The result was a dramatic increase in park use, beyond what they had already seen due to the pandemic. Riccius’s team used Google data to see how many people were using parks relative to a 2019 baseline. They found a 100% increase during the campaign—over and above the pandemic-induced bump in park use seen in neighbouring municipalities in Metro Vancouver.

The program provides suggestions for how people can practice reciprocity by thinking about ways to give back to nature, such as volunteering for stewardship activities. On this last point, Riccius said they’ve had so much interest they’ve had to pause their volunteer intake.

The program has spurred more ideas about long-term changes to the city’s parks as well, many of which Riccius said are currently grass, trees, and a playground. The city is looking to strategically naturalize parts of these parks through plantings and restoration projects, which can help reduce water use as well as provide habitat—something other cities like Vancouver, Kitchener, Mississauga, and Edmonton are also doing.

Results from the "Less Screen Time More Green Time" campaign ran by Natural Intelligence, Saanich Parks

Results from the "Less Screen Time More Green Time" campaign ran by Natural Intelligence, Saanich Parks

Other notable programs
  • Natural Heritage System survey (Brampton, ON): Brampton used an online survey to collect information on how residents use and connect with nature to help inform future decision-making.
  • Self-guided park walks (Calgary, AB): Calgary created a series of self-guided walking tours through parks with diverse ecosystems and wildlife to encourage people to explore.
  • LEAD Youth Leadership Program (Calgary, AB): This program for youth 11 - 15 years old focuses on leadership development through environmental education.
  • Wabanaki Tree Spirit Tours (Fredericton, NB): Run by local Indigenous guides, this group offers walks that share knowledge of medicinal and edible plants as well as Wabanaki history, values, and storytelling.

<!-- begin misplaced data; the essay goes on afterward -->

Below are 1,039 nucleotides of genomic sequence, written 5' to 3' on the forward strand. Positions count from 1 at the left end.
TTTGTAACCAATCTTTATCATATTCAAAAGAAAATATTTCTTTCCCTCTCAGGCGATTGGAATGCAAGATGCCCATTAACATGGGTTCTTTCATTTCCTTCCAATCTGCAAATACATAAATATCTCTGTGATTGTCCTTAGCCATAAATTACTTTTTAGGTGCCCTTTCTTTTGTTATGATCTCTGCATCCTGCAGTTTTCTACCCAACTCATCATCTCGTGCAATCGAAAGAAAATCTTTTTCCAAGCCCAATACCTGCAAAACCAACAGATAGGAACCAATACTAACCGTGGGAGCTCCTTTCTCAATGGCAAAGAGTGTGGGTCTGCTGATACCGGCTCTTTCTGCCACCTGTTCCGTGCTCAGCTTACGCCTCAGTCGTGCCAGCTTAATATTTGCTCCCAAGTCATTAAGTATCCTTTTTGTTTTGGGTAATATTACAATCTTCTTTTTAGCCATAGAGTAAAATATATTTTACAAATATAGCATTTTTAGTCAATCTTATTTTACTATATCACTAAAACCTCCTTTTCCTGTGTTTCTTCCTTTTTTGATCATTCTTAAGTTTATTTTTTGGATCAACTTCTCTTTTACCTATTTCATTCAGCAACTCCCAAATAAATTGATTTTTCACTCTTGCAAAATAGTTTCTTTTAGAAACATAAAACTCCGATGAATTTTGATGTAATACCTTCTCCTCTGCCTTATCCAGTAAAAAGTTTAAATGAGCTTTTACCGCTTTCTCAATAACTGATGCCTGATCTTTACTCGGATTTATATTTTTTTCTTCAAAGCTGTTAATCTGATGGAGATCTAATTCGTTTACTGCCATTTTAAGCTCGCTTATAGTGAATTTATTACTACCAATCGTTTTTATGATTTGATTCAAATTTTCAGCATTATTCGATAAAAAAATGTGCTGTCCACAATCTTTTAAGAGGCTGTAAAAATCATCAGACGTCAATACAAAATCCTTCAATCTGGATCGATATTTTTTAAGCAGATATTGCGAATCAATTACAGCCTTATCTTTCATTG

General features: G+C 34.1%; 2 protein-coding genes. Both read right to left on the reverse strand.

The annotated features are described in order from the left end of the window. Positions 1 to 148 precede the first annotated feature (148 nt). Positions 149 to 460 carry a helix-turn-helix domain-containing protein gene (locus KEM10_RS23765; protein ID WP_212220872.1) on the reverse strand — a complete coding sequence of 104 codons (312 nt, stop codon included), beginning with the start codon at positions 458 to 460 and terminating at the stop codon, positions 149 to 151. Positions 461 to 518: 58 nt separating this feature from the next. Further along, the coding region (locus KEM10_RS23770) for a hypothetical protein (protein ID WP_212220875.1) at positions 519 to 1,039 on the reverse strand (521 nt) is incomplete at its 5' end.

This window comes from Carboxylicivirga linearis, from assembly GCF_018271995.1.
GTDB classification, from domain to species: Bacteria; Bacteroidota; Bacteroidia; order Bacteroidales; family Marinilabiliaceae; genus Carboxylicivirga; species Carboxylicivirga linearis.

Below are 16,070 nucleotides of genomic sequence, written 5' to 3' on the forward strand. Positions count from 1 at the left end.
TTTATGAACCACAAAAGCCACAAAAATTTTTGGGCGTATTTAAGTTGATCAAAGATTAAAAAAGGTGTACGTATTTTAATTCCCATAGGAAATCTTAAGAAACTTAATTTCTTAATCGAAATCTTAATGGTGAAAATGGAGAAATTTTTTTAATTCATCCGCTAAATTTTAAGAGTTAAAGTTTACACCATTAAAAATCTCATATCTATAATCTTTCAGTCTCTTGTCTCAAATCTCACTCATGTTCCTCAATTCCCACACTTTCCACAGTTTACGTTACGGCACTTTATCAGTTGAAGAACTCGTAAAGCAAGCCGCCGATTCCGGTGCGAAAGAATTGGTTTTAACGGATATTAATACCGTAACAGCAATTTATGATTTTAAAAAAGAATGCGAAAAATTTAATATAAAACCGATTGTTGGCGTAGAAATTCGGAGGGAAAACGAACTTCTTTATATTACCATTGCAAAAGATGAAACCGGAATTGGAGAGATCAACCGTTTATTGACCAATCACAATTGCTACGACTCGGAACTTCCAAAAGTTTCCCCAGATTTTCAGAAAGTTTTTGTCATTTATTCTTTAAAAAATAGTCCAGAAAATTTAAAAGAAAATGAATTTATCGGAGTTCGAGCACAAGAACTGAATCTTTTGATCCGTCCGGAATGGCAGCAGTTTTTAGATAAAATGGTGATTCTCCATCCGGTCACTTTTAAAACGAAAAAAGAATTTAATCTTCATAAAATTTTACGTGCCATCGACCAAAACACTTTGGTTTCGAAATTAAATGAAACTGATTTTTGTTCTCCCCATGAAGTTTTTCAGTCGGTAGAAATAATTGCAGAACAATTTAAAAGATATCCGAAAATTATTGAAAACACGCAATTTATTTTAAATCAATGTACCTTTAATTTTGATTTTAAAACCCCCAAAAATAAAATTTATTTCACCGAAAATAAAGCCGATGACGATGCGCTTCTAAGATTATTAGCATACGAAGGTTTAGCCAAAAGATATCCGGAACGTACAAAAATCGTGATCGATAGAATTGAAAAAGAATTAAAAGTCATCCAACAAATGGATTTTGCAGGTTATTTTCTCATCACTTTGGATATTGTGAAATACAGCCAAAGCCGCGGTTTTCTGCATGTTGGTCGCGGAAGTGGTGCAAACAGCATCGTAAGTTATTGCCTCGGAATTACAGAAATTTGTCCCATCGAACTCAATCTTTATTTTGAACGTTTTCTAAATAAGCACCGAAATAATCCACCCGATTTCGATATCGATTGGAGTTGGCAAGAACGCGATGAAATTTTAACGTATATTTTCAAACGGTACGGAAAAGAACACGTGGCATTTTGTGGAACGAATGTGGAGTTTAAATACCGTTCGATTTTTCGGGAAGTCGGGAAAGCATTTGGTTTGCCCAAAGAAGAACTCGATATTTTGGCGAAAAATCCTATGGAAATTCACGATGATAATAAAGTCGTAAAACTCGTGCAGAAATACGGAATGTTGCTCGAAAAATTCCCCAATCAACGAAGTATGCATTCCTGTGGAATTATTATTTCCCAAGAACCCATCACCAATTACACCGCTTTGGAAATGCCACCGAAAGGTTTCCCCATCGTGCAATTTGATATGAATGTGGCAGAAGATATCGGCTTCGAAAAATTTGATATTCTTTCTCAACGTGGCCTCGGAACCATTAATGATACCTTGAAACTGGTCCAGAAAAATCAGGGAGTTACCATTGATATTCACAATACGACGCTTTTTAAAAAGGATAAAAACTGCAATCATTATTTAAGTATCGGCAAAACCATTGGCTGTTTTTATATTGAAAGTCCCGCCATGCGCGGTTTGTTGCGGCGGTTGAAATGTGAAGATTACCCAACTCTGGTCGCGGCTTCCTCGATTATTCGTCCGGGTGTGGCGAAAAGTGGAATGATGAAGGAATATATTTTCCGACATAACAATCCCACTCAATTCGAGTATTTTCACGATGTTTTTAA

• Horticultural therapy in the Enabling Garden (Guelph, ON): This non-profit run garden, dedicated to being accessible to all ages and abilities, includes programming by horticultural therapists who can provide one-on-one and group-based activities.
  • Community Stewardship Program (Richmond Hill, ON): This city program offers a variety of ways for residents to get involved in nature stewardship, from tree planting, to cleaning up streams, to webinars on frogs and bees.
  • Green Fund (Gatineau, QC): This city fund provides grants to community-based organizations, including most recently educational materials for Fondation Forêt Boucher and a program to overcome eco-anxiety in youth by Enviro Educ-Action.
  • Children’s Garden (Ottawa, ON): Inspired by the High Park Children’s Garden in Toronto, this volunteer-run garden provides nature-based activities and educational programming for children.
  • InTO the Ravines (Toronto, ON): This program, a partnership between Park People and the City of Toronto, works with communities to help connect equity-deserving neighbourhoods with the natural wonder of the city's ravine system through a community event grant program and Ravine Champion training. It aims to build a sense of connection, access, and care for these ecologically sensitive places.
  • Cornerstone Parks (Toronto, Montreal, and Vancouver): This program, led by Park People, is Canada’s only national network dedicated to maximizing the impact and influence of Canada’s large urban parks. Through partnerships with park-based NGOs, ecological restoration activities, and a shared evaluation approach, the program seeks to contribute to urban biodiversity as well as measure and amplify the link between nature-based experiences and human well-being.
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Jake Tobin Garrett
Jake Tobin Garrett is a writer, illustrator and public space policy and research consultant. He was previously Park People’s Manager of Policy and Planning and continues to work with the organization as a consultant.